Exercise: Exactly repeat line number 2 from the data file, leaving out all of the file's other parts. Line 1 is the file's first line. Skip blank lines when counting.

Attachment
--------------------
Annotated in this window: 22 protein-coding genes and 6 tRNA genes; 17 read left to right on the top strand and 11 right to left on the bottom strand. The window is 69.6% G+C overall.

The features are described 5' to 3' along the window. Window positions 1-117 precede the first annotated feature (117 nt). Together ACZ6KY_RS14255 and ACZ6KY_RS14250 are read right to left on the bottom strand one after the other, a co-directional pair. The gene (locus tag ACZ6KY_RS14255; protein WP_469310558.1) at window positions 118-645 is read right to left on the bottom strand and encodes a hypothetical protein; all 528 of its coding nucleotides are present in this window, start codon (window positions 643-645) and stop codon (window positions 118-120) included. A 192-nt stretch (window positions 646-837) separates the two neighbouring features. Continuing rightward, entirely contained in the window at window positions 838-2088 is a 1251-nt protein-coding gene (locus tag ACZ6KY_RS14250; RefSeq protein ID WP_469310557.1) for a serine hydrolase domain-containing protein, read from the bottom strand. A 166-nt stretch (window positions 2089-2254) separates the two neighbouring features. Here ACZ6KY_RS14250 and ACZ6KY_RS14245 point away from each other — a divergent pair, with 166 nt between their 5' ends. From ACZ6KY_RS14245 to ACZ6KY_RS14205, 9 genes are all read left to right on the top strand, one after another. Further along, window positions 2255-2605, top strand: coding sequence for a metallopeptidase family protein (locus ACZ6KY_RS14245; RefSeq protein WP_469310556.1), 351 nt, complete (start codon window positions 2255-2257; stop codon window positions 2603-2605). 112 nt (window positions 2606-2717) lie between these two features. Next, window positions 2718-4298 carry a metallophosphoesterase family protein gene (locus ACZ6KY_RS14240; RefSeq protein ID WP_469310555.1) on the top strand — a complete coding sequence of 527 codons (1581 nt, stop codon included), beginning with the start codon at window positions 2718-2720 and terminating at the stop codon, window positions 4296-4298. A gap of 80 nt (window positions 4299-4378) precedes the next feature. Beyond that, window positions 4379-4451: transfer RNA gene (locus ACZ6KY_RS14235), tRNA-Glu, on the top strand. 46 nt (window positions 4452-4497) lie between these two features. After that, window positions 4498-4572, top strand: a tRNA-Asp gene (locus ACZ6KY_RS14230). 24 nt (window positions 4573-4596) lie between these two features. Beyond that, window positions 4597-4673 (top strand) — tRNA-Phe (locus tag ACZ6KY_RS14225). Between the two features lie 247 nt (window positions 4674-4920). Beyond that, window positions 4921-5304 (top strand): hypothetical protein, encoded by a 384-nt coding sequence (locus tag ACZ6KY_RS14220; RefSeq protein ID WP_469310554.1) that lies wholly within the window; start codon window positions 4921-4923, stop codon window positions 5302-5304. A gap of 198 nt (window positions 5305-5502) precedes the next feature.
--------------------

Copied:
The features are described 5' to 3' along the window. Window positions 1-117 precede the first annotated feature (117 nt). Together ACZ6KY_RS14255 and ACZ6KY_RS14250 are read right to left on the bottom strand one after the other, a co-directional pair. The gene (locus tag ACZ6KY_RS14255; protein WP_469310558.1) at window positions 118-645 is read right to left on the bottom strand and encodes a hypothetical protein; all 528 of its coding nucleotides are present in this window, start codon (window positions 643-645) and stop codon (window positions 118-120) included. A 192-nt stretch (window positions 646-837) separates the two neighbouring features. Continuing rightward, entirely contained in the window at window positions 838-2088 is a 1251-nt protein-coding gene (locus tag ACZ6KY_RS14250; RefSeq protein ID WP_469310557.1) for a serine hydrolase domain-containing protein, read from the bottom strand. A 166-nt stretch (window positions 2089-2254) separates the two neighbouring features. Here ACZ6KY_RS14250 and ACZ6KY_RS14245 point away from each other — a divergent pair, with 166 nt between their 5' ends. From ACZ6KY_RS14245 to ACZ6KY_RS14205, 9 genes are all read left to right on the top strand, one after another. Further along, window positions 2255-2605, top strand: coding sequence for a metallopeptidase family protein (locus ACZ6KY_RS14245; RefSeq protein WP_469310556.1), 351 nt, complete (start codon window positions 2255-2257; stop codon window positions 2603-2605). 112 nt (window positions 2606-2717) lie between these two features. Next, window positions 2718-4298 carry a metallophosphoesterase family protein gene (locus ACZ6KY_RS14240; RefSeq protein ID WP_469310555.1) on the top strand — a complete coding sequence of 527 codons (1581 nt, stop codon included), beginning with the start codon at window positions 2718-2720 and terminating at the stop codon, window positions 4296-4298. A gap of 80 nt (window positions 4299-4378) precedes the next feature. Beyond that, window positions 4379-4451: transfer RNA gene (locus ACZ6KY_RS14235), tRNA-Glu, on the top strand. 46 nt (window positions 4452-4497) lie between these two features. After that, window positions 4498-4572, top strand: a tRNA-Asp gene (locus ACZ6KY_RS14230). 24 nt (window positions 4573-4596) lie between these two features. Beyond that, window positions 4597-4673 (top strand) — tRNA-Phe (locus tag ACZ6KY_RS14225). Between the two features lie 247 nt (window positions 4674-4920). Beyond that, window positions 4921-5304 (top strand): hypothetical protein, encoded by a 384-nt coding sequence (locus tag ACZ6KY_RS14220; RefSeq protein ID WP_469310554.1) that lies wholly within the window; start codon window positions 4921-4923, stop codon window positions 5302-5304. A gap of 198 nt (window positions 5305-5502) precedes the next feature.